As environmental threats become increasingly pressing, healthcare professionals are calling for changes in the way clinical waste is managed in medical settings.
In a recent report from the ABC, doctors and nurses reported ‘devastating’ levels of clinical waste in hospitals, citing a lack of time and resources to develop more sustainable practises.
Pharmacist and Chair of the Government Returned Unwanted Medicines program, Warwick Plunkett, told Australian Pharmacist that, while most community pharmacies do not generate clinical waste on the same level described in hospitals, pharmaceutical waste management is a challenge for all pharmacists.
He identified pharmacist administered vaccines as a ’major problem’ for pharmacies, who have not previously had to dispose of high quantities of syringes.
‘With pharmacies now increasingly involved in vaccination, the disposal of syringes is becoming a major problem and needs a specific process for collection and disposal,’ Mr Plunkett said.
However, he echoed Maryam Ghodrat, a research fellow at Western Sydney University who is examining waste in healthcare, who told the ABC that the problem was hard to solve given that clinical waste is often hazardous.
‘You’ve got disposable syringes that are usually polluted by blood and different bacteria,’ she said.
Mr Plunkett said that there were other ways that community pharmacists could reduce waste, noting that packaging is an area that generates a high volume of waste.
He called for a major meeting of suppliers and wholesalers to develop a system to reduce the amount of packaging in pharmacy medicines and products.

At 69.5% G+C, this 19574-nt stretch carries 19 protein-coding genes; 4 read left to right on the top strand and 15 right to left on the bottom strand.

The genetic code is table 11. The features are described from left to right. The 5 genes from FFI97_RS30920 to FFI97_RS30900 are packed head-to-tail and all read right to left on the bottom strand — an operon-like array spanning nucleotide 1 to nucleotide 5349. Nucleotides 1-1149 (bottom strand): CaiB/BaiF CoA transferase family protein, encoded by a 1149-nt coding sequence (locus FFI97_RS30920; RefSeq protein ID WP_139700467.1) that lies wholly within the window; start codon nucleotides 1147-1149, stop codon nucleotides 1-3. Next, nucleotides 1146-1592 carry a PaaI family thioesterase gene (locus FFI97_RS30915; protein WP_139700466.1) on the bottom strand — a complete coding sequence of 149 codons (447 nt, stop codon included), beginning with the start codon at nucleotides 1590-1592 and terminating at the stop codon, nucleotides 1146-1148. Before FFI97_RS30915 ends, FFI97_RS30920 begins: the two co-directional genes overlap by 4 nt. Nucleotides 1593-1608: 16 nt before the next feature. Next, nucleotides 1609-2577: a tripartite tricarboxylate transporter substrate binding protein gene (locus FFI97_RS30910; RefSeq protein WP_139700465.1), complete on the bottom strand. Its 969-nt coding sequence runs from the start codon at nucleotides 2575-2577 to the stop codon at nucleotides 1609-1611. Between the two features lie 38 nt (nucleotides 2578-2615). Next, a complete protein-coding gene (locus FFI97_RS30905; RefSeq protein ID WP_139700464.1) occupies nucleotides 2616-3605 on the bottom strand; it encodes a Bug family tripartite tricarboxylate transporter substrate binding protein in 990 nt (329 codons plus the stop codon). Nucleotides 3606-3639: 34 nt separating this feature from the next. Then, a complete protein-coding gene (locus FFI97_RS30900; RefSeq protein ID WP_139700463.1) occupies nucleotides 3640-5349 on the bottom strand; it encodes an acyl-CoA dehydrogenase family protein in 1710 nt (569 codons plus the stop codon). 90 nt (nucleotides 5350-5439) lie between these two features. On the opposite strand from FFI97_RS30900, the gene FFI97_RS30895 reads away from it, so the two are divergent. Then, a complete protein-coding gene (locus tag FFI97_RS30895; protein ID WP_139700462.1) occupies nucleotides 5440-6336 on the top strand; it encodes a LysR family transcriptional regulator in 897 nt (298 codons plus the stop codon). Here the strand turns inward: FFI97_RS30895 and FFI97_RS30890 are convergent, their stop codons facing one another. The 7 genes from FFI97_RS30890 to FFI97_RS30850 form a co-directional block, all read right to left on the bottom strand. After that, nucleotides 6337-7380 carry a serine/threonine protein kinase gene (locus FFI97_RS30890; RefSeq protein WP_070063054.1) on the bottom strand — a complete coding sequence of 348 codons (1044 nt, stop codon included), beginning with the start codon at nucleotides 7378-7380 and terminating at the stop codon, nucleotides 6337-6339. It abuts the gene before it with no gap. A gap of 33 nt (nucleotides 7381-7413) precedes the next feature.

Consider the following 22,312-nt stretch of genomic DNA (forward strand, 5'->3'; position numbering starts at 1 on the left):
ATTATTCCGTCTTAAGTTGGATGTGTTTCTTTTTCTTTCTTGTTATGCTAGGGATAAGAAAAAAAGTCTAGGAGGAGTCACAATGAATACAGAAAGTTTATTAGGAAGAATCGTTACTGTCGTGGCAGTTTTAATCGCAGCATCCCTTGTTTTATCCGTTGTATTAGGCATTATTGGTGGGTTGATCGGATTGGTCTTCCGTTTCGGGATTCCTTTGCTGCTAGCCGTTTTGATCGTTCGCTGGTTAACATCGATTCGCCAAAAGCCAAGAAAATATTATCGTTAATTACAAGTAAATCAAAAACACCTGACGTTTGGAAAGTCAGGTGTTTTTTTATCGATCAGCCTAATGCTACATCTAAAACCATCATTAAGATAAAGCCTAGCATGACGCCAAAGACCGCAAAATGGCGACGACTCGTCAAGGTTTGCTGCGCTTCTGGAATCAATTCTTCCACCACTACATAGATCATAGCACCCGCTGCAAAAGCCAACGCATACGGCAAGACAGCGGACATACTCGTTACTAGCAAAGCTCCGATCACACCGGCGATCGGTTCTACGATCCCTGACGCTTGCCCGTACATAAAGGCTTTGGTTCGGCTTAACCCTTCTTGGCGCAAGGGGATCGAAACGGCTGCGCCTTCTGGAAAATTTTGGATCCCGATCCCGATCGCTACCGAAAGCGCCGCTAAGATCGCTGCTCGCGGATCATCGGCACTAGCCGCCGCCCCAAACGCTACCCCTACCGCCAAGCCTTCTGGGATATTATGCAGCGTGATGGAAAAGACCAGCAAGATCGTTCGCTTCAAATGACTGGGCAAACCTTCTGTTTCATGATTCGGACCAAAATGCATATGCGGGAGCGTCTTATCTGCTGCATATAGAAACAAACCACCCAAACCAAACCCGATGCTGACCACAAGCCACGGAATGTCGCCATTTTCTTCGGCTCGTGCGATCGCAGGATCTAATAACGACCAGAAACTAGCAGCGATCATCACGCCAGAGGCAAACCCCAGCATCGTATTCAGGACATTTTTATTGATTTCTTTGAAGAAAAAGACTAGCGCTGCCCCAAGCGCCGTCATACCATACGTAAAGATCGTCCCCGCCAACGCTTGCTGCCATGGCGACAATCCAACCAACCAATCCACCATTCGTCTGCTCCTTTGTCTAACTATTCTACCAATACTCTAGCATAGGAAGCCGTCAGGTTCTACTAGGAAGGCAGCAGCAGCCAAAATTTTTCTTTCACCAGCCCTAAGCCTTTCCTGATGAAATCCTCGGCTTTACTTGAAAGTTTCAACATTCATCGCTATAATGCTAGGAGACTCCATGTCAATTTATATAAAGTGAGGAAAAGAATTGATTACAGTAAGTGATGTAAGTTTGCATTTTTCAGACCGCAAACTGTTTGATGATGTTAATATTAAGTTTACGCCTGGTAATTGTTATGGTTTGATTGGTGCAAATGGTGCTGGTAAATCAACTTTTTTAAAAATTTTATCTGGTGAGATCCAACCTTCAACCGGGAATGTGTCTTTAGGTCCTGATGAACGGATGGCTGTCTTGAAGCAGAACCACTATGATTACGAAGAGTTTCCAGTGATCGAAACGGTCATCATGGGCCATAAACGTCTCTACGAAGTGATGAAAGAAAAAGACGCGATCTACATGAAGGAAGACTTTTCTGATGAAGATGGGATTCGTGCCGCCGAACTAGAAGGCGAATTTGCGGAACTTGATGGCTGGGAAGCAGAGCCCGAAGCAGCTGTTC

‘A separate program for the collection and destruction of sharps to be funded by the Government with a similar collection process to Returning Unwanted Medicines (RUM) appears to be necessary,’ he said, referring to the subsidised national scheme which allows unwanted medicines to be collected and safely disposed of.
He noted that RUM disposes of over 800 tonnes per year, a figure that is may to increase following the launch of a campaign from the Therapeutic Goods Administration (TGA) encouraging people to return unused opioids to community pharmacies.
Even so, Mr Plunkett said that he was confident that pharmacies could absorb the extra medicines, and encouraged pharmacists to devote their attention to the increasingly pressing issue of needle disposal.
‘In the past some pharmacies collected them on behalf of intravenous drug users, but that wasn’t a major number. If you’re doing flu vaccinations, 20 flu vaccinations a day, you have 20 syringes you have to get rid of. And I don’t know if the current system adequately looks after that yet,’ he said.
- Bettington E, Spinks J, Kelly F et al. Returning unwanted medicines to pharmacies: prescribing to reduce waste. Aust Prescr 2018;41:78–81. At: https://www.nps.org.au/australian-prescriber/articles/returning-unwanted-medicines-to-pharmacies-prescribing-to-reduce-waste